Born and raised in Germany, Patrick began his aviation journey, as a baby. He traveled across the Atlantic with his parents to visit his relatives in Brazil. At the age of three he wandered the aisles, hung out in the galley, and became friends with the Flight Attendants. I think they adopted him.
Patrick in his Fuji Aeorsubaro
Patrick's first cockpit experience was on a trip from Frankfurt via Dakkar to Brazil. He sat on the first officers lap in the Concord 707 and talked on the headset with the captain and ate cookies. The pilots showed him a little green dot on their screens, then lifted him up to window and said, "It's the city down there." Apparently he stayed in the cockpit for hours and his mother was worried until she realized they were over the Atlantic and there was no where for him to go. After this first cockpit experience, there were many more cockpit adventures in his future. DC-10, Lockheed TriStar, B747, B7676, B777 and A340. He became familiar with many different flight decks.
One evening in the cockpit of a Varig B747, the captain played with him a bit by setting off an alarm. They switched autopilots. Showed him how the thrust levers moved by themselves. Changed flight levels. All while the passengers slept unexpectedly behind the door.
The stories that Patrick shared are endless, and fascinating. I was about to say, "the good old" days when passengers were allowed in the flight deck, but his most fascinating of his stories was from February this year. He was admitted to the cockpit, and the pilots made jokes about the fuel. But they soon realized that planes were diverting due to weather and communication and fuel concerns became a reality. Then operations told the crew it was their decision if they should go for it. Flights had been going around. Their fuel was limited. They decided an attempt to land, and made it in. Patrick learned that flying was far more than switching on the autopilot, ordering coffee and reading newspapers. Reading news paper? Allowing people in the flight deck? The good old days are alive in Europe.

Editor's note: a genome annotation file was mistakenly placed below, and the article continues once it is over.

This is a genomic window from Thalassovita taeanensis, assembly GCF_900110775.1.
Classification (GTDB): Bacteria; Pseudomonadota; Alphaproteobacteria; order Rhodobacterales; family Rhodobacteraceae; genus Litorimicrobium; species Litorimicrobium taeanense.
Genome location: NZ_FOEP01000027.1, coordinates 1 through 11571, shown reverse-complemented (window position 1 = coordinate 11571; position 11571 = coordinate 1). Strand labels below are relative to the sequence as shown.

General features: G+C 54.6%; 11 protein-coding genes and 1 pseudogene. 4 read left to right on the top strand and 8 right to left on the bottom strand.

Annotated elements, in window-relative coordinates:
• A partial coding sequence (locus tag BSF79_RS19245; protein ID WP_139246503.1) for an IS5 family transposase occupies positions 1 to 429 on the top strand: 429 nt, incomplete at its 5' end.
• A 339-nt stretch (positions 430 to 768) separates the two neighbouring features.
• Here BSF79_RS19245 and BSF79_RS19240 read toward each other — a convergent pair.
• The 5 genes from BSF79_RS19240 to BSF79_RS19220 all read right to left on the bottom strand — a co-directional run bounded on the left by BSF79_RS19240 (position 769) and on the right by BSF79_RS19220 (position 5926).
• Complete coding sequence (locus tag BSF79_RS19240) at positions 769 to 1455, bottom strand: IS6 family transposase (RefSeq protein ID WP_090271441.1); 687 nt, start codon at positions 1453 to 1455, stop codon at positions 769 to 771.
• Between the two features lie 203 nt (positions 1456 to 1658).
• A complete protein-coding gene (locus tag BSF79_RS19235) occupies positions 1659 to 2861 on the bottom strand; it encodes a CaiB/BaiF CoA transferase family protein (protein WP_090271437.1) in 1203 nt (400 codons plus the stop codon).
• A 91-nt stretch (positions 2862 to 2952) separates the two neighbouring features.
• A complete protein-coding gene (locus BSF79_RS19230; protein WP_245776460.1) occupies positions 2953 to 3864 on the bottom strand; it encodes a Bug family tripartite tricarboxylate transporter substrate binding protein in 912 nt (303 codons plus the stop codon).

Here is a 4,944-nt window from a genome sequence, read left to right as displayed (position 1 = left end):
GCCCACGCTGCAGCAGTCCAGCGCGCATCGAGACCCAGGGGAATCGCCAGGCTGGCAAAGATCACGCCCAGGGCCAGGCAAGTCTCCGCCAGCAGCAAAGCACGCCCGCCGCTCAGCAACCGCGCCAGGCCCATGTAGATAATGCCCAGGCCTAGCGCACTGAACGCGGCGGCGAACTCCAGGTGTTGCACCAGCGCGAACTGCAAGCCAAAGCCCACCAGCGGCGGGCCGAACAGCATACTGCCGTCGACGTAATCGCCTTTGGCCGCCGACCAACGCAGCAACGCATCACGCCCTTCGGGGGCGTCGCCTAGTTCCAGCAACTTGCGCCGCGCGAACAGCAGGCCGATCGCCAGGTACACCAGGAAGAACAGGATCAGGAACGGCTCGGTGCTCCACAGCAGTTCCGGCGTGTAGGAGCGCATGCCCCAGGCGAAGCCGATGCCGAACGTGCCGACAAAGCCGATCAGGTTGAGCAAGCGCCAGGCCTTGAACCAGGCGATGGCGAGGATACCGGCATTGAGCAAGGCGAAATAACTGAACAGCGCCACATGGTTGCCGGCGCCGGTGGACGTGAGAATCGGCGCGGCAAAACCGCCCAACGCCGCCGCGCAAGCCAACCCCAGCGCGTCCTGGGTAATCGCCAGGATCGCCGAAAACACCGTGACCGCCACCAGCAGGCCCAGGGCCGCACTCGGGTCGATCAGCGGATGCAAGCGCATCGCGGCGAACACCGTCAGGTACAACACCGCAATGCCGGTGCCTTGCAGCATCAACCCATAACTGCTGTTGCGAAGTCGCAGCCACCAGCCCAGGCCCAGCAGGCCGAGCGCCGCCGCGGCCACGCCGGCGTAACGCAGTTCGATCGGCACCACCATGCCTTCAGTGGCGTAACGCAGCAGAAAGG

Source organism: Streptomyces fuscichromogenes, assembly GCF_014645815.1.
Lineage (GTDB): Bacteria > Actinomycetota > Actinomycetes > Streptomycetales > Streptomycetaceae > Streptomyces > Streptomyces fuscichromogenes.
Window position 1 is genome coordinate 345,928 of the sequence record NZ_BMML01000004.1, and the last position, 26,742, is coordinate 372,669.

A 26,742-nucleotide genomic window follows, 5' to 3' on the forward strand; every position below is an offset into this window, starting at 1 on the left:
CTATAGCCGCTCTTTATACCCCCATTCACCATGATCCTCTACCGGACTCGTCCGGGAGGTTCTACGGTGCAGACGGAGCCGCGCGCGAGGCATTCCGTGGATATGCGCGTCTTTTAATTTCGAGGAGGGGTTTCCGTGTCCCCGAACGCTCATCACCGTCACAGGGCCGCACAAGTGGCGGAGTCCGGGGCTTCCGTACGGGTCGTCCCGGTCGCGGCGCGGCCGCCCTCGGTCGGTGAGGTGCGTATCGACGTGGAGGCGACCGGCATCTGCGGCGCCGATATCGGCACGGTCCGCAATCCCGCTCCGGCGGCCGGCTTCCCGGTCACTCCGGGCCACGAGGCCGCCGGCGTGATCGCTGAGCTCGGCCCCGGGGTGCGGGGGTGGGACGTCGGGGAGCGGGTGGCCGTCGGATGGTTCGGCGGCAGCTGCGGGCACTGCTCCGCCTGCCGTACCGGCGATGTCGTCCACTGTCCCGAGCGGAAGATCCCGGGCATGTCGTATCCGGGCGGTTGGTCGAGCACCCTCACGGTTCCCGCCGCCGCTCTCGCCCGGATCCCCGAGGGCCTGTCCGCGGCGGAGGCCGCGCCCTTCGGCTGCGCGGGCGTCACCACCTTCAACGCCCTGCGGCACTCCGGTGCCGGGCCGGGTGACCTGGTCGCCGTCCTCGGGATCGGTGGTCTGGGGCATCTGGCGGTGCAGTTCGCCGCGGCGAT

We wonder why Patrick has a strong desire to become a pilot. Unfortunately at the age of 36, he's still not an airline pilot--- not from lack of desire. His father had died at the age of 52 from cancer, and the three years before that, he hadn't been able to work. At the age of 15 Patrick became the man of the house, and grew up quite fast. Due to lack of funds and adult responsibility, his dream to become a commercial pilot is just that, a dream.
After his obligatory stint in the German military he joined Siemens AG, and made an apprenticeship as a commercial manager, earned a double degree, studied abroad and finished best in his class. He earned his private pilots license along the way. His career has been progressing in management positions with various companies, and he has not given up on his dream of flying. These pictures posted are just a taste of what he's flown over the years.
2011 goals: Obtain his ATP!
Then he'd love to join an international carrier, or work in the Business Jet sector.
Patrick has graciously offered to fly women over Bonn Germany, in honor of the Fly It Forward campaign for Centennial Of Women Pilots Don't forget to sign up on Fly It Forward. Tell me how many women you actually fly, and I'll enter you in the contest that number of times.
You can find Patrick on FACEBOOK and see more amazing photos of the many planes he's flown, and sites he's seen. He's also on twitter X2921294H
Patrick, thank you for supporting the Centennial of Women Pilots. I know all your dreams will come true. You have the determination and commitment, nothing will stop you. I'm hoping you'll respond to this post and tell us what inspired you to fly women and when your event will be held.
Enjoy the Journey!